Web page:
27 February 2015: Summary of the US EPA Workshop on Ultrafine Particles held on February 11-13, 2015 in Research Triangle Park, NC, USA [more ...]
25 February 2015: BOSMAL Automotive Research and Development Institute is a state-of-the-art laboratory and R&D center providing services in the area of emissions, fuels and lubricants testing, vehicle homologation, vehicle and component testing, as well as engine and powertrain development.
24 February 2015: Updated and expanded Technology Guide paper on Fuel Injection for Clean Diesel Engines. Most of the added material landed in the section on post injections. The additions include five new figures and three optical engine videos—courtesy of Dr. Christophe Barro of ETH Zürich.
18 February 2015: By 2035, world’s energy consumption will grow by 37% and carbon emissions by 25%, according to the BP Energy Outlook 2015 [more ...]
17 February 2015: Updated Technology Guide paper on Diesel Fuel Injector Nozzles includes a re-written and expanded section on variable injection nozzle geometry.
16 February 2015: The 19th ETH Conference on Combustion Generated Nanoparticles has issued a call for papers. Paper abstracts are due by April 10, 2015. The conference will be held from June 28th to July 1st, 2015 at the at ETH Zentrum in Zürich, Switzerland.
10 February 2015: Updates in paper on Emission Formation in Diesel Engines, including an expanded discussion of soot formation during diesel combustion.
5 February 2015: Updated MIRATECH page reflects the company’s current portfolio of emission reduction and sound attenuation products for stationary engines.
4 February 2015: Updated paper on Common Rail Fuel Injection—added more discussion on servo controlled nozzle response.
Diesel Engine & Emissions
The diesel engine is the most efficient power plant among all known types of internal combustion engines. Heavy trucks, urban buses, and industrial equipment are powered almost exclusively by diesel engines all over the world and diesel powered passenger cars are increasingly popular. For the foreseeable future, the world’s transportation needs will continue to rely on the diesel engine and its gasoline counterpart. However, both engine technologies are evolving at an ever increasing pace to meet two major challenges: lower emissions and increased energy efficiency.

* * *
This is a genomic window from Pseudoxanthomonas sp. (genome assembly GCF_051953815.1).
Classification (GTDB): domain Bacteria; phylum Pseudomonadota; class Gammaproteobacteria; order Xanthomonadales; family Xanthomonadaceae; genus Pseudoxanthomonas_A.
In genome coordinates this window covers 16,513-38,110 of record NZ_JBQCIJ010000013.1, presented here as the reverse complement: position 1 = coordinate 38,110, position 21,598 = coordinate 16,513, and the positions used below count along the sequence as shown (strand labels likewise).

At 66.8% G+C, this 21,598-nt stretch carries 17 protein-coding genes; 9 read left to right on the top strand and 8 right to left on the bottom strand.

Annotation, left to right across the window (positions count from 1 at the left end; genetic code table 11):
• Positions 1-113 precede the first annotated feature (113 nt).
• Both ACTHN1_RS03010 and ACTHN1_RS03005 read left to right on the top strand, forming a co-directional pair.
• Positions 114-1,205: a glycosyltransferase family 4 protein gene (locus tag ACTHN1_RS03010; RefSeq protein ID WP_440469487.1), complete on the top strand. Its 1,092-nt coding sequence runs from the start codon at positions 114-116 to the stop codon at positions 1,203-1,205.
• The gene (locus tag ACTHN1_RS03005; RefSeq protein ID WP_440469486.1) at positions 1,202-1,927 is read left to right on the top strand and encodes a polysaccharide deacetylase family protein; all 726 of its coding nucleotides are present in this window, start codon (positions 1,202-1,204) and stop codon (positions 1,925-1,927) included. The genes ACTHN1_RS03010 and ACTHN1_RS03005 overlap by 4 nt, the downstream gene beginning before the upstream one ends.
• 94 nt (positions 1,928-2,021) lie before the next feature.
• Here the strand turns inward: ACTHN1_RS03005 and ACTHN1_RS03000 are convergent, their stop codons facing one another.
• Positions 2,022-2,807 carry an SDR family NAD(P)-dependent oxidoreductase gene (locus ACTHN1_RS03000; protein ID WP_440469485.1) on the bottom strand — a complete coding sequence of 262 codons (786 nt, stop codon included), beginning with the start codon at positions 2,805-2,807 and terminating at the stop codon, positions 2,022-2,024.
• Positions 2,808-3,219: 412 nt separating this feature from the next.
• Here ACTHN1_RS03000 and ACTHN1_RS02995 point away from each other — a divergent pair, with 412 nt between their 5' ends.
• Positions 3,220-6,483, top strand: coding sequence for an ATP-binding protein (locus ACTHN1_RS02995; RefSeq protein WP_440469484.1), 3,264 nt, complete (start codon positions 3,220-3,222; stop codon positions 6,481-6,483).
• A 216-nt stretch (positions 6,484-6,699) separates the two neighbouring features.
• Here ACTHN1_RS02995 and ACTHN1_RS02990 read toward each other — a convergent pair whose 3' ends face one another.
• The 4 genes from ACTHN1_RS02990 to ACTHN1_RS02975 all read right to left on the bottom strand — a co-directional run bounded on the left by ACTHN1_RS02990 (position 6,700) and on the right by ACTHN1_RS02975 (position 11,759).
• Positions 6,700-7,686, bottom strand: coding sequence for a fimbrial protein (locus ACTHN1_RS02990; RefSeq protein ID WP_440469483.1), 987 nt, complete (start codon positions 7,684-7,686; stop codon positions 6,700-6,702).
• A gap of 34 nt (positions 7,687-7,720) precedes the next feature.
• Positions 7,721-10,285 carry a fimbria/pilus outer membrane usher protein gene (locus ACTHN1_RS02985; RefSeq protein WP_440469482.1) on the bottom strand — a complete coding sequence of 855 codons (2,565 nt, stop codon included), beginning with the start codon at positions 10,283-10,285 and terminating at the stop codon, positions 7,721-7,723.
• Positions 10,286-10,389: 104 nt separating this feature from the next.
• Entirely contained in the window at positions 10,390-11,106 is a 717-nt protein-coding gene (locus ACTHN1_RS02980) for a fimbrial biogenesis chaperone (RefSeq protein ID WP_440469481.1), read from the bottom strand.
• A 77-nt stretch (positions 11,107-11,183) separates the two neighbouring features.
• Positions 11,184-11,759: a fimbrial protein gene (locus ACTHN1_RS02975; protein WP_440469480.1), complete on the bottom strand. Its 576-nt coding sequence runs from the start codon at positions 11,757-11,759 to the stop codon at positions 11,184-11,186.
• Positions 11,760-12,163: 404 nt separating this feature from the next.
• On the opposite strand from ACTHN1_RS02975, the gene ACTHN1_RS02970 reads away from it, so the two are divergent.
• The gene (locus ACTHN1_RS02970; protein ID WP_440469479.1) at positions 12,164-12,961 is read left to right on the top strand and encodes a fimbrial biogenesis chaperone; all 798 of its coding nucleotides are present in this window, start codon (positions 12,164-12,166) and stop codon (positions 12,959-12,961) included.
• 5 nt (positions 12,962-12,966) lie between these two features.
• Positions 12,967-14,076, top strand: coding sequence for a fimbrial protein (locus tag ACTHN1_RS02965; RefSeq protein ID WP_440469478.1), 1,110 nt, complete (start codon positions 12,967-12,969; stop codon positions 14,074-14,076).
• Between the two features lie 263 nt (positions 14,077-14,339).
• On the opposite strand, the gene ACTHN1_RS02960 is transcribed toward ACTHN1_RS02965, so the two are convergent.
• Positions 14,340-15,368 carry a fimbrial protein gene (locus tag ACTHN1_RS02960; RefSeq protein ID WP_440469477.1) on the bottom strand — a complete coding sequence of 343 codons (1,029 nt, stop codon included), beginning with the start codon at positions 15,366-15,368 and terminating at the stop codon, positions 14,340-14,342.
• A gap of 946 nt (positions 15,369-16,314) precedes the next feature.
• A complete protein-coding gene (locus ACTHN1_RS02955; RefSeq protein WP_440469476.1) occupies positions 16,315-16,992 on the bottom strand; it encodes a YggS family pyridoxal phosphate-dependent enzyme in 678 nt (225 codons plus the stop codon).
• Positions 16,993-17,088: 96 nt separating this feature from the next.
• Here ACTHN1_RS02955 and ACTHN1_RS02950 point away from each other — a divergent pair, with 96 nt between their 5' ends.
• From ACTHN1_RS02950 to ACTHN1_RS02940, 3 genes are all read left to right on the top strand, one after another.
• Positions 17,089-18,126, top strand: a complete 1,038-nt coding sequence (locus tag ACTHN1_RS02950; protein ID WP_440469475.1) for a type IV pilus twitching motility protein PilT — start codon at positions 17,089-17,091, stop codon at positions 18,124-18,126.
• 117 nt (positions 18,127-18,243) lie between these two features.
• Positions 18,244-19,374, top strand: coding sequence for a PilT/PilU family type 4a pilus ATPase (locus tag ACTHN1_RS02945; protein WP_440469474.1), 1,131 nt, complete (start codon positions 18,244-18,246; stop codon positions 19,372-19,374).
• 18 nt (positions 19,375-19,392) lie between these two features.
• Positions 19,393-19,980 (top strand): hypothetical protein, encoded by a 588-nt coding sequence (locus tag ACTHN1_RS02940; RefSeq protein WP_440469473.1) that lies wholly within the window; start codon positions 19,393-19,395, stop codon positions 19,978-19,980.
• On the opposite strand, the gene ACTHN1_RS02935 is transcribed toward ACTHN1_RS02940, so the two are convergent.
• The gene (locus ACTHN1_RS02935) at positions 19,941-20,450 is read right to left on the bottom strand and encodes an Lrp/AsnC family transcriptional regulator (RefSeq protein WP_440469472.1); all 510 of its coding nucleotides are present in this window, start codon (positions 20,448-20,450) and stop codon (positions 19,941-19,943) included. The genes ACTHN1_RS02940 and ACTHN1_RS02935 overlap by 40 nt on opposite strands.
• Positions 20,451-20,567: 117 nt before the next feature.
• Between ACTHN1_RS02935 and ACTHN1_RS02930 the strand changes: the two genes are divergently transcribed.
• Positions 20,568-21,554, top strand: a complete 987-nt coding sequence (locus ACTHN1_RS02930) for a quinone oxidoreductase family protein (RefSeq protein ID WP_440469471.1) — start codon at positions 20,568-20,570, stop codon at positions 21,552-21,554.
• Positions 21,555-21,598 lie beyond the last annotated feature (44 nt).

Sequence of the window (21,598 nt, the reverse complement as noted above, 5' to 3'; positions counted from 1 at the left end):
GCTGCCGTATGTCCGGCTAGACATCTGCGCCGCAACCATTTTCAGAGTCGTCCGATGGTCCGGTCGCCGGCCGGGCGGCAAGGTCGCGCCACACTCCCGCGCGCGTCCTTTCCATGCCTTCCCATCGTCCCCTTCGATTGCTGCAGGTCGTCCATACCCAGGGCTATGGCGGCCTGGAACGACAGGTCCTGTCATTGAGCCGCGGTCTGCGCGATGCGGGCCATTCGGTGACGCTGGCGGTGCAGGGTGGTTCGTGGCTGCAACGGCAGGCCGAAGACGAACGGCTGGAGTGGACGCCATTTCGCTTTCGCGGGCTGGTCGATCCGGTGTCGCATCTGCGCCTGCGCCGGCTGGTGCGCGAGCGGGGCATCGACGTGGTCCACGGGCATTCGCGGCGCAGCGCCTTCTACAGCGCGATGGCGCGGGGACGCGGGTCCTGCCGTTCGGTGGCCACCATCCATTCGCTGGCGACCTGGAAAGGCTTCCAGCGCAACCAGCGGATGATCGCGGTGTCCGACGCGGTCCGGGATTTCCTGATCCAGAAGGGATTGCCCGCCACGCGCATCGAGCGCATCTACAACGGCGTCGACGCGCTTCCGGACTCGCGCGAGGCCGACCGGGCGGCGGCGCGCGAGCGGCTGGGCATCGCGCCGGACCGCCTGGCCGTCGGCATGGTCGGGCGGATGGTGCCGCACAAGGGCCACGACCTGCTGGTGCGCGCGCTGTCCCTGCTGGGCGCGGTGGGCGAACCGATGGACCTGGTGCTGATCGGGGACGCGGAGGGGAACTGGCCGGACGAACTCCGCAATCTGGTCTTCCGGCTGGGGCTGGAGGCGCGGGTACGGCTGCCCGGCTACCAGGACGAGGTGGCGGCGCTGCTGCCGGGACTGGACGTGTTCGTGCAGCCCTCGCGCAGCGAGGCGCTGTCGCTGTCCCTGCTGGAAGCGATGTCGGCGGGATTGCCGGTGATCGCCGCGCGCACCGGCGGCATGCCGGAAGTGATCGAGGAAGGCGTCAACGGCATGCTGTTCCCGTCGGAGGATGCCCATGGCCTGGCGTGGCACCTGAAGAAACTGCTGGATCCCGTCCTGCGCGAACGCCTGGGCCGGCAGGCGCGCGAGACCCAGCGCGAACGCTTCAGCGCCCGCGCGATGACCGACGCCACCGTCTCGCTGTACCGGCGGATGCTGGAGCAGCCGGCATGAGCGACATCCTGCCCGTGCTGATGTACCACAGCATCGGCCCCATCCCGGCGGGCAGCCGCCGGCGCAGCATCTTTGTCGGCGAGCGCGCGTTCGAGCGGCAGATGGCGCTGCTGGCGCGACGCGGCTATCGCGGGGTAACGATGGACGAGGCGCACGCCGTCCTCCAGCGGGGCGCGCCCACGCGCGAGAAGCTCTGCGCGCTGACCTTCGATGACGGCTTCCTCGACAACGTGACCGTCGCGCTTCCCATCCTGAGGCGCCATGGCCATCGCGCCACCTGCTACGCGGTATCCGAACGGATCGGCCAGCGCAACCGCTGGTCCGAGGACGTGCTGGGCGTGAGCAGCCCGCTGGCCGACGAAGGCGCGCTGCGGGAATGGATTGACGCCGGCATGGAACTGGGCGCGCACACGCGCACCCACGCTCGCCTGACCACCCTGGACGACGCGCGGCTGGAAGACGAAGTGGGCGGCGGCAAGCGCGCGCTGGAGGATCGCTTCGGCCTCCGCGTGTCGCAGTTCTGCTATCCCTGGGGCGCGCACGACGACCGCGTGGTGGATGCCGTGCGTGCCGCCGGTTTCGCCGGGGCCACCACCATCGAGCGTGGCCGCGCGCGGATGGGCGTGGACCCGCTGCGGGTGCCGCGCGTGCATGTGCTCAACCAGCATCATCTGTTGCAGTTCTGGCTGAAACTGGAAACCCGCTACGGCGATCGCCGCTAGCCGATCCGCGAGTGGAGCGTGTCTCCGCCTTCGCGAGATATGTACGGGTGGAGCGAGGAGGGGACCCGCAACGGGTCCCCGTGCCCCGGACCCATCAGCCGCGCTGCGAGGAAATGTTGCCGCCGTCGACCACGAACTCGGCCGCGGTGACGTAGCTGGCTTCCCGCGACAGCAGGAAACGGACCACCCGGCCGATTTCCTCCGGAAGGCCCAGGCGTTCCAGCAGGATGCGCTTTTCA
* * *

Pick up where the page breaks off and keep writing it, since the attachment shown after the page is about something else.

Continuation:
Internal combustion engines are significant contributors to air pollution that can be harmful to human health and the environment. In response, clean diesel technologies with near-zero emissions of NOx and PM have been developed and introduced in regions with the most stringent emission standards: North America, Europe and Japan. While new clean diesel engines are gradually replacing the population of older diesel engines in these regions, older engines already in service are being retrofitted with clean diesel technologies to hasten emissions reductions. As this trend spreads to other parts of the world, the environmental focus has shifted to climate changing emissions and energy efficiency. The environmental benefit of low greenhouse gas emissions, traditionally associated with the diesel engine, is no longer sufficient. To meet future greenhouse gas and fuel economy regulations, new technologies are being developed—low temperature combustion, waste heat recovery, powertrain electrification, to name a few—that further increase the efficiency not only of the diesel engine powertrain but the entire vehicle as well. Under low-carbon regulatory policies, the scope for potential improvements is no longer limited to engines and vehicles, but also includes life cycle effects of fuel production and vehicle manufacture.
DieselNet, the only information service exclusively devoted to diesel engines and emissions, is an internet forum for the exchange of technical and business information on diesel engines, fuels, emissions and many of the important technologies required by the clean and efficient diesel engines of the future.